______________________________________Compound used:          A (a)   B (b)______________________________________Hydroxypropylguar (Esacol OR 18)                   800     300Hydroxyethylcellulose (Cellobond 5000 T)                   1,500   1,100Carboxymethylcellulose (Carbocel F 30000)                   1,350   1,000Methylcellulose (Valocel 40000)                   1,300   700Compound of Example 3   4,700   4,200Compound of Example 14  4,200   3,900Xanthan gum (Rhodopol 23)                   4,000   4,100Hydroxypropylcellulose (Klucel)                   800     450Crosslinked polyacrylic acid (Carbopol 846)                   40,000  <100______________________________________ (a) yield point values in mPa in distilled water; (b) yield point values in mPa in 4% sodium chloride solution; (c) the commercial names given in parentheses are trademarks of the following companies: F.lli Lamberti = Esacol and Carbocel B.P. = Cellobond Wolff = Valocel RhonePoulenc = Rhodopol Hercules = Klucel Goodrich = Carbopol
EXAMPLE 34

0.28% polymer solutions are prepared in distilled water. 383 g of barite are weighed out having the following characteristics:

______________________________________Particle size distribution, moist:residue on 200 mesb AST max 3%residue on 325 mesh ASTM                   min 5%Specific gravity        min 4.2______________________________________

The substances are mixed with 340 g of the prepared solutions to obtain a homogeneous dispersion.

This dispersion is poured into a 500 cc graduated cylinder and the sedimented solid volume is measured at various times.

A blank test is carried out in which the barite is dispersed in distilled water and the sediment allowed to precipitate. The sedimented solid volume measured in this test indicates the maximum sedimentation value, all the measurements made on the polymer solutions being expressed as a percentage of this blank test value.

The results are:

______________________________________Time (h)    A     B          C    D______________________________________1           21    35         0    02           25    42         0    03           44    56         0    04           60    71         0    012          70    86         4    524          87    91         10   1248          90    94         19   18______________________________________

The aforesaid table shows the weight percentages of barite sedimented at the indicated times. The product used was hydroxypropylguar in column A, carboxymethylcellulose in column B, biopolymer in column C and the compound of Example 3 in column D.

EXAMPLE 35

Evaluation tests were carried out on the polymers in water paints, using the following formulation:

______________________________________Demineralized water        32.5 g10% sodium hexametaphosphate solution                      1 gAntifoaming agent (Defomex 1540)                      0.1 gDispersant (Reotan L)      0.5 gEthylene glycol            1 gPolymer                    0.5 gTitanium dioxide           20 gCrystalline calcium carbonate                      20 gTalc                       7 gVinavil 0.3 V              16 gCoalescent (Lamtard 931)   0.8 gAntifermenting agent (Carbosan)                      0.2 g______________________________________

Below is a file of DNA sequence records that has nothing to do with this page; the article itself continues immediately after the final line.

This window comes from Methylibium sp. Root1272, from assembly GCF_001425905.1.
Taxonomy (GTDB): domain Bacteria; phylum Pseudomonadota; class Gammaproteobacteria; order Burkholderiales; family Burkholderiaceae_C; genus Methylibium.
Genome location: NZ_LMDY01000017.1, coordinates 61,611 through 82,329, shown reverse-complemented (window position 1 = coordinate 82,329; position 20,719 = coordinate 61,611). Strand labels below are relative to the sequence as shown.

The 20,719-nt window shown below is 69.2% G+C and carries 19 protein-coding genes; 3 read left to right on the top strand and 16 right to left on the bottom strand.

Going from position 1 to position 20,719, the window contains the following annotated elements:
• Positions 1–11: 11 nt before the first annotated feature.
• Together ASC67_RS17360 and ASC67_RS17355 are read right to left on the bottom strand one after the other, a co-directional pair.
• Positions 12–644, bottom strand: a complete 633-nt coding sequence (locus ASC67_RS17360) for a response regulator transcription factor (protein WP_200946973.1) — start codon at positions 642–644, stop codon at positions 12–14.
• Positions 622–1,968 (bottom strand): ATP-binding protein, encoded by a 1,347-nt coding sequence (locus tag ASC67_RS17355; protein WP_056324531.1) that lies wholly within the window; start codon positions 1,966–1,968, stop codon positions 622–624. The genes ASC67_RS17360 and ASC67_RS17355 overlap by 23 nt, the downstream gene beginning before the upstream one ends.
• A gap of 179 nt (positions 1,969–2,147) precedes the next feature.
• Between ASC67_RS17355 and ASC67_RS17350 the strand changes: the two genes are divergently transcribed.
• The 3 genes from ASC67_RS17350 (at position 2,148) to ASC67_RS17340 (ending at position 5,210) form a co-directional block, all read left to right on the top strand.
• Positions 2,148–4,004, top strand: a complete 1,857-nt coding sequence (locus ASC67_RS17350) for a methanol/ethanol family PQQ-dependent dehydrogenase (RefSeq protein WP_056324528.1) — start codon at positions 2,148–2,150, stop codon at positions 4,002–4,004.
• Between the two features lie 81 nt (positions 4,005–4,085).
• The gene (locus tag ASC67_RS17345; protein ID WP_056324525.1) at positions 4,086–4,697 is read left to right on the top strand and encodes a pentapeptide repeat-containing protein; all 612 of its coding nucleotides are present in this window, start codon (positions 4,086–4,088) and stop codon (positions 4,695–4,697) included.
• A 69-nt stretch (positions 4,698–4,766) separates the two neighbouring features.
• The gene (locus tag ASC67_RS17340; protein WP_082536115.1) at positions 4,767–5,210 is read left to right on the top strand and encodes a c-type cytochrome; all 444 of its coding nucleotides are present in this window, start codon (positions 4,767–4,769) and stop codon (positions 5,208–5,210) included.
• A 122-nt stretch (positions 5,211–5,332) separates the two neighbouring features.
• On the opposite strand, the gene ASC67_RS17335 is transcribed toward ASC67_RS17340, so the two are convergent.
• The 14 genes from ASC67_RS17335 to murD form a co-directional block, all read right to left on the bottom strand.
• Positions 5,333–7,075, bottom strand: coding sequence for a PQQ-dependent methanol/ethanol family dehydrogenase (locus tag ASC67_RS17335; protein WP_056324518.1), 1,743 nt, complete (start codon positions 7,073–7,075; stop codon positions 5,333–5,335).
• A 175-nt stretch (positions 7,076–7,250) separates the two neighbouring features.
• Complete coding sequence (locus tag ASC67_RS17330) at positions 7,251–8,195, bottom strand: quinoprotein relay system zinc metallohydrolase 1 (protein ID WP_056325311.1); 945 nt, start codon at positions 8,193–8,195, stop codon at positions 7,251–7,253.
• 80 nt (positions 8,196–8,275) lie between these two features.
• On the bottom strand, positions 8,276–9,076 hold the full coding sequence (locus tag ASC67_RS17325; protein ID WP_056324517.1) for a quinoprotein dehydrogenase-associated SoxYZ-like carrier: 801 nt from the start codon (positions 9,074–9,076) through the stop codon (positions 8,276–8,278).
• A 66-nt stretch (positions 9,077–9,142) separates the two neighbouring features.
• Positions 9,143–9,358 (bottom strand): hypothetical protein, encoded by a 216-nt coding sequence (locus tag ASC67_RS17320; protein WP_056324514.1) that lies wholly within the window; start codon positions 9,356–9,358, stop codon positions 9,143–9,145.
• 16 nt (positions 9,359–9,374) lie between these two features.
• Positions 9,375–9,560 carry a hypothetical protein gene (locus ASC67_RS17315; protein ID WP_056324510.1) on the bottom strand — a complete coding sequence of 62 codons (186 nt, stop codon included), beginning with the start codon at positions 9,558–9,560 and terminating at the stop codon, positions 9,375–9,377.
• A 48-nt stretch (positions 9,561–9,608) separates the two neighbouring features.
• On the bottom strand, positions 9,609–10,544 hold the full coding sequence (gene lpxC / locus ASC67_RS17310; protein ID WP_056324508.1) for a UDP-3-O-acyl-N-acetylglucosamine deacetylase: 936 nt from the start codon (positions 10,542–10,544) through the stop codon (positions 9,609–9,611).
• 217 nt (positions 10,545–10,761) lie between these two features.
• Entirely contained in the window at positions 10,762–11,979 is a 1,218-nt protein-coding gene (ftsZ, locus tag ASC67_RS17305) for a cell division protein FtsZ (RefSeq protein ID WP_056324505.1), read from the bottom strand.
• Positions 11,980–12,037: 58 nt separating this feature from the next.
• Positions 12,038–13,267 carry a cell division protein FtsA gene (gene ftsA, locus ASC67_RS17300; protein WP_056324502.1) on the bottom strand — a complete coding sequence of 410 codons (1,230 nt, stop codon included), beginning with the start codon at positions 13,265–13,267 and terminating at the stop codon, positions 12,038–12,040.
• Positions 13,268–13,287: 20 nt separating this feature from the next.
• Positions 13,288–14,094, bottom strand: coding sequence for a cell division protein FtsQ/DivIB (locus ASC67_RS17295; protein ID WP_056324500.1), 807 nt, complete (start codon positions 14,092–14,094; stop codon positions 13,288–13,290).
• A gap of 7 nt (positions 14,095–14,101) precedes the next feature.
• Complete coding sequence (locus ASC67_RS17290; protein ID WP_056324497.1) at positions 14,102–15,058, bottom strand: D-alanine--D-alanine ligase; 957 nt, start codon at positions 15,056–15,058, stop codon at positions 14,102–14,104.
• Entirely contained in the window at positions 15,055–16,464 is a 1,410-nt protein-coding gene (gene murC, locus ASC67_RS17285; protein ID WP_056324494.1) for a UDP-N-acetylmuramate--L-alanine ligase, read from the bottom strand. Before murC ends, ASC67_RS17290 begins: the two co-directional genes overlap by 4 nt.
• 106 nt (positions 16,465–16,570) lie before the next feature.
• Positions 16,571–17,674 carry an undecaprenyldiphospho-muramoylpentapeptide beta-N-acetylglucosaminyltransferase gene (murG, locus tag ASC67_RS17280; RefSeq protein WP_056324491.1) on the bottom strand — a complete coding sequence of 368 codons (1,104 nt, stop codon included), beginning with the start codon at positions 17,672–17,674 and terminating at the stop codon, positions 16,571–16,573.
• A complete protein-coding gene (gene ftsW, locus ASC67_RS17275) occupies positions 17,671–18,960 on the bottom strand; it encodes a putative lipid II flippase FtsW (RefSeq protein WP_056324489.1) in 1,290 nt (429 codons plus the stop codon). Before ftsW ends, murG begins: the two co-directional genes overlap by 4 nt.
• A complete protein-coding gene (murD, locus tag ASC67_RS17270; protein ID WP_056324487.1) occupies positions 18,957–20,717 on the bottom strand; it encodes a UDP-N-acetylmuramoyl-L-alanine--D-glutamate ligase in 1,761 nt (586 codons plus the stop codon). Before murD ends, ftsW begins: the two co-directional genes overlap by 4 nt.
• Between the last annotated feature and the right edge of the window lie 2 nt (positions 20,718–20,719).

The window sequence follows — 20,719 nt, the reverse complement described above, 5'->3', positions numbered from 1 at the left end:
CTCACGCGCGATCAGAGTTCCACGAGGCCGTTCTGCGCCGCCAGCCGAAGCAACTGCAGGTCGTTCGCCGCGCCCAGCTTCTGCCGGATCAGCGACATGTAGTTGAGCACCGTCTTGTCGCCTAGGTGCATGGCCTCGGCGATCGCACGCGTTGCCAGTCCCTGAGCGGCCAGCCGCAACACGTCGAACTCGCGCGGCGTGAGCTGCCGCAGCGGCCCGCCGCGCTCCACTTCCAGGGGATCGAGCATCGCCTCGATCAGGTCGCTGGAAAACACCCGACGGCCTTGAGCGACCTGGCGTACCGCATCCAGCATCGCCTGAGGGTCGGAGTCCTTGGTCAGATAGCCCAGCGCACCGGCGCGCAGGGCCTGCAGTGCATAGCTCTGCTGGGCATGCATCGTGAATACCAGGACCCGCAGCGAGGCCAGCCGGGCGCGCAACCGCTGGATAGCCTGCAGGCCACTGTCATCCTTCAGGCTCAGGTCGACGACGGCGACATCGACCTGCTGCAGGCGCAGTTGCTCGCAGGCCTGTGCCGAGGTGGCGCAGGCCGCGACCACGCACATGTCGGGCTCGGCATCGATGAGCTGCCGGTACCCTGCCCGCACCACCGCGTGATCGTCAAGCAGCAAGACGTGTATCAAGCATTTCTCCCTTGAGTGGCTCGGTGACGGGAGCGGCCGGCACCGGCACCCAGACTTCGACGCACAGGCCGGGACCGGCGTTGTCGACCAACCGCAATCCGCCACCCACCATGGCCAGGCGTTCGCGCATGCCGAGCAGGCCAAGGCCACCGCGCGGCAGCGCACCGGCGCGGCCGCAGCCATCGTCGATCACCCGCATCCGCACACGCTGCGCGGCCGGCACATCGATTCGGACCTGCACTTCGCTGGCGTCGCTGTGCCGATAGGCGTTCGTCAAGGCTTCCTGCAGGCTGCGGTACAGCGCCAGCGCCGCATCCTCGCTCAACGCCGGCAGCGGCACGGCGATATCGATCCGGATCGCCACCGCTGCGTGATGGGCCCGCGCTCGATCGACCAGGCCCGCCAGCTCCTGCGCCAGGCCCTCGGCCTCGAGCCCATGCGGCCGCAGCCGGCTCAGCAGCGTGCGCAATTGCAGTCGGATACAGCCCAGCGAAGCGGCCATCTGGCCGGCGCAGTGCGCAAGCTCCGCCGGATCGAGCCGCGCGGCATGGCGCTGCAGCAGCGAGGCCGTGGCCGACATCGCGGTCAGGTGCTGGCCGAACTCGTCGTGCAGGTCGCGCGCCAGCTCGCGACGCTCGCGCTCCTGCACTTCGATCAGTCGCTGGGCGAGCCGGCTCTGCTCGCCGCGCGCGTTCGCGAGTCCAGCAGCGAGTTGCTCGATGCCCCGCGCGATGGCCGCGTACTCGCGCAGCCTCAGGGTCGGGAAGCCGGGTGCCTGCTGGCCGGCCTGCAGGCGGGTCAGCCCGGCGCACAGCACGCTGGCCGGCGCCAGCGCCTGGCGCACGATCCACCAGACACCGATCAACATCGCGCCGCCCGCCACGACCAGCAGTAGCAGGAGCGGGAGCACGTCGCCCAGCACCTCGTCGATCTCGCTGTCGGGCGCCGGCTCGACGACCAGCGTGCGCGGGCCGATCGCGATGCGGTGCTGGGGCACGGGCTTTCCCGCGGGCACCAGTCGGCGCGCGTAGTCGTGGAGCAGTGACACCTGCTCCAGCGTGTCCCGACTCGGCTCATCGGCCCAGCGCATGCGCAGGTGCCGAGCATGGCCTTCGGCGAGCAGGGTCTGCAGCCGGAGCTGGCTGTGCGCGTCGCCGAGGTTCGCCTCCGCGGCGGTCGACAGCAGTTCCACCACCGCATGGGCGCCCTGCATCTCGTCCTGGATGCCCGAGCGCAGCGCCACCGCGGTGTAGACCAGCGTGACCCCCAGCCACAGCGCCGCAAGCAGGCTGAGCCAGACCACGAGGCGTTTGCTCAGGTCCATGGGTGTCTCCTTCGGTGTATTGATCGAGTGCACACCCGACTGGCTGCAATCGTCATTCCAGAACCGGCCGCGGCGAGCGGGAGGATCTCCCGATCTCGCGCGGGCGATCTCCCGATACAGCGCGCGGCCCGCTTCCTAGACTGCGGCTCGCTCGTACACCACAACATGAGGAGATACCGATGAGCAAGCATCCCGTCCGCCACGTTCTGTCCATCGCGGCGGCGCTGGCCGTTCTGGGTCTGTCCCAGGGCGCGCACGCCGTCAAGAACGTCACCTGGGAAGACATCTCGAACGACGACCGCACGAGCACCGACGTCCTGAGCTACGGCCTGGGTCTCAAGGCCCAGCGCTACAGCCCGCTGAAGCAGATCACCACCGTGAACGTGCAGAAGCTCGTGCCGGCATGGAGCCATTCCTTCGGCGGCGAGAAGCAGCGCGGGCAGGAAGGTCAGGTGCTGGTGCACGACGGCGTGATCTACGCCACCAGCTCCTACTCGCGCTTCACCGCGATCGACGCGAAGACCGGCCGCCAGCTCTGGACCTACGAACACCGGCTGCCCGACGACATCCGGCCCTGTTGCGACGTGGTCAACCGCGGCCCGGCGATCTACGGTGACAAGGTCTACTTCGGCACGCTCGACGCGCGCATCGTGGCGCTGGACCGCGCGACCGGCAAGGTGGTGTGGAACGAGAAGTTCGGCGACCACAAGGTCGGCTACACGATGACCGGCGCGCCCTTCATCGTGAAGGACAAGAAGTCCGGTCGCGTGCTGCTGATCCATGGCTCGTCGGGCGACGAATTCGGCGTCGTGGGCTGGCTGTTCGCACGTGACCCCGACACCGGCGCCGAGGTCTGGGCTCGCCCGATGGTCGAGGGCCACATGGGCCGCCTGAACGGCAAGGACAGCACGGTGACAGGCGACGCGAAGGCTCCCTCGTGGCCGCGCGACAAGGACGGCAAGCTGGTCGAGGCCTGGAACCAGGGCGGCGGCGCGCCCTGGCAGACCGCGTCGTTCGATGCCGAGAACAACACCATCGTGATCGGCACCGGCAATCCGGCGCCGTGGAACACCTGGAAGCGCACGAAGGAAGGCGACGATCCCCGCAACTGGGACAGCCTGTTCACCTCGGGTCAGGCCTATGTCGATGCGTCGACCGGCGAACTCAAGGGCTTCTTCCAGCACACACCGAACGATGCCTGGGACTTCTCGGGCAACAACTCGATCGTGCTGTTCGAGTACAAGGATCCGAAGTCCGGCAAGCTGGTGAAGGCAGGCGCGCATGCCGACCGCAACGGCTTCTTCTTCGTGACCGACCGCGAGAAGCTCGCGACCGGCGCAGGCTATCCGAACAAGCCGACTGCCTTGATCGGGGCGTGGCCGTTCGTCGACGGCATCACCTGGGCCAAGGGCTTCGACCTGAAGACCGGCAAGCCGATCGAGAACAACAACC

Defomex, Reotan, Lamtard and Carbosan are trade marks of F.lli Lamberti.

The polymers used for the tests were:

Compound obtained in Example 14

Carboxymethylcellulose

Hydroxyethylcellulose

Acrylic copolymer (marketed under the trade name REOVIS CR by Allied Colloid).

Flow resistance tests were carried out by spreading paint films over horizontal metal surface to different thicknesses (75-300 micrometers) and then placing the metal surface in a vertical position. In descending sequence, the compounds thus tested exhibited the following order of resistance:

(1) Compound of Example 14

(2) Acrylic copolymer

(3) Carboxymethylcellulose

(4) Hydroxyethylcellulose

A splash-resistance test was also carried out on the paints prepared as stated heretofore.

The paints were spread on a vertical surface with a 4 cm diameter roller. Splashes were collected on a black panel placed horizontally under the area of application.

The paint prepared with the compound of Example 14 displayed the least number of splashes.

EXAMPLES 36-40

Using the procedure of Example 8, the reactions were carried out using C22-24 -alkyl-β-hydroxy-γ-chloropropylether as substituting agent.

The results obtained are as follows:

______________________________________Substituent        Time    MS       ViscosityExample length  weight (a) hours (b)    mPa.s (c)______________________________________36      C22-24           0.3        6     0.0005 2,30037      C22-24           0.5        6     0.0009 4,40038      C22-24           0.7        6     0.0012 8,20039      C22-24           0.9        6     0.0016 7,00040      C22-24           1.1        6     0.002  3,100______________________________________ (a) quantity of substituent by weight (b) molar substitution (c) viscosity measured by Brookfield RVT viscometer for 1% by weight at 2 rpm and 20░ C.
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Referenced by
Citing PatentFiling datePublication dateApplicantTitle
US5179083 *Jul 5, 1990Jan 12, 1993Stein, Hall & Co., Inc.Coating composition containing as thickeners polygalactomannans modified with hydrophilic and hydrophobic groups
US5184680 *Sep 27, 1991Feb 9, 1993Halliburton CompanyHigh temperature well cement compositions and methods
US5233032 *Jun 29, 1990Aug 3, 1993Stein, Hall & Co., Inc.Hydrophobically modified hydroxybutyl ethers of polygalactomannan
US5688776 *Feb 1, 1993Nov 18, 1997Basf AktiengesellschaftCrosslinked polysaccharides, process for their preparation and their use
US5720347 *Jan 11, 1996Feb 24, 1998Institut Francais Du PetroleProcess and water-base fluid utilizing hydrophobically modified guars as filtrate reducers
US5725605 *Sep 19, 1994Mar 10, 1998Gruenau Illertissen GmbgDisperant concentrate based on degradation products of polysaccharides in the dyeing of textiles
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Classifications
U.S. Classification536/114, 536/124, 536/120
International ClassificationC09D7/00, C08B37/00, C08B37/14, D06P1/48, C09K8/08, D21H17/32, C09K3/00
Cooperative ClassificationC09K3/00, C08L5/00, D21H17/32, C09K8/08, C08B37/0087, C09D7/002, D06P1/48
European ClassificationD21H17/32, C08B37/00P6, D06P1/48, C09K8/08, C09K3/00, C09D7/00D